Yesterday, in the short course on model theory I am currently teaching, I gave the following nice application of downward Lowenheim-Skolem which I found in W. Hodges *A Shorter Model Theory*:

Thm: Let $G$ be an infinite simple group, and let $\kappa$ be an infinite cardinal with $\kappa \leq |G|$. Then there exists a simple subgroup $H \subset G$ with $|H| = \kappa$.

(The proof, which is short but rather clever, is reproduced on p. 10 of http://www.math.uga.edu/~pete/modeltheory2010Chapter2.pdf.)

This example led both the students and I (and, course mechanics aside, I am certainly still a student of model theory) to ask some questions:

$1$. The theorem is certainly striking, but to guarantee content we need to see an uncountable simple group without, say, an obvious countable simple subgroup. I don't know that many uncountable simple groups. The most familiar examples are linear algebraic groups like $\operatorname{PSL}_n(F)$ for $F$ an uncountable field like $\mathbb{R}$ or $\mathbb{C}$. But this doesn't help, an infinite field has infinite subfields of all infinite cardinalities -- as one does not need Lowenheim-Skolem to see! (I also mentioned the case of a simple Lie group with trivial center, although how different this is from the previous example I'm not sure.) The one good example I know is supplied by the Schreier-Ulam-Baer theorem: let $X$ be an infinite set. Then the quotient of $\operatorname{Sym}(X)$ by the normal subgroup of all permutations moving less than $|X|$ elements is a simple group of cardinality $2^{|X|}$. (Hmm -- at least it is when $X$ is countably infinite. I'm getting a little nervous about the cardinality of the normal subgroup in the general case. Maybe I want an inaccessible cardinal or somesuch, but I'm getting a little out of my depth.) So:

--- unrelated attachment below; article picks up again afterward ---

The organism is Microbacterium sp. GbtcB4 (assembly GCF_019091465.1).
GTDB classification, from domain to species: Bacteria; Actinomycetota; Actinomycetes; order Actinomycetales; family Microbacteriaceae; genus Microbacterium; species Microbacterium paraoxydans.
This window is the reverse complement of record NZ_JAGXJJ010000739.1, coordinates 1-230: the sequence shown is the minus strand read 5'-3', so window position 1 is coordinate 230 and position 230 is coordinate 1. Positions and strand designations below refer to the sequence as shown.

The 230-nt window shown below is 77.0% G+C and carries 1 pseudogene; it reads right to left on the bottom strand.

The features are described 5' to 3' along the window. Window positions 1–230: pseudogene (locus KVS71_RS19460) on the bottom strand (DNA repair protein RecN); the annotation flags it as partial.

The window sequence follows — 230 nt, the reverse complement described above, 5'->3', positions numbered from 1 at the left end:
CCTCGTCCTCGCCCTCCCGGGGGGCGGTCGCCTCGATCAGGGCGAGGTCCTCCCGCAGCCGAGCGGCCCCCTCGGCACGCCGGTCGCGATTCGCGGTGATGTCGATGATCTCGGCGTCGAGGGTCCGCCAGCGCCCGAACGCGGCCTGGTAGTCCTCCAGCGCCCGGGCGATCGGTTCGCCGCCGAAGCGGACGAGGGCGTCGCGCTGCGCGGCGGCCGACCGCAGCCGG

Are there there other nice examples of uncountable simple groups?

$2$. At the beginning of the proof of the theorem, I remarked that straightforward application of Lowenheim-Skolem to produce a subgroup $H$ of cardinality $\kappa$ which is elementarily embedded in $G$ is not enough, because it is not clear whether the class of simple groups, or its negation, is elementary. Afterwards I wrote this on a sideboard as a question:

Is the class of simple groups (or the class of nonsimple groups) an elementary class?

Someone asked me what techniques one could apply to try to answer a problem like this. Good question!

$3$. The way I stated Hodges' result above is the way it is in my lecture notes. But when I wrote it on the board, for no particular reason I decided to write $\kappa < |G|$ instead of $\kappa \leq |G|$. I got asked about this, and was ready with my defense: $G$ itself is a simple subgroup of $G$ of cardinality $|G|$. But then we mutually remarked that in the case of $\kappa = |G|$ we could ask for a *proper* simple subgroup $H$ of $G$ of cardinality $|G|$. My response was: well, let's see whether the proof gives us this stronger result. It doesn't. Thus:

Let $G$ be an infinite simple group. Must there exist a

propersimple subgroup $H$ of $G$ with $|H| = |G|$?

Wait, I just remembered about the existence of Tarski monsters. So the answer is no. But what if we require $G$ to be uncountable?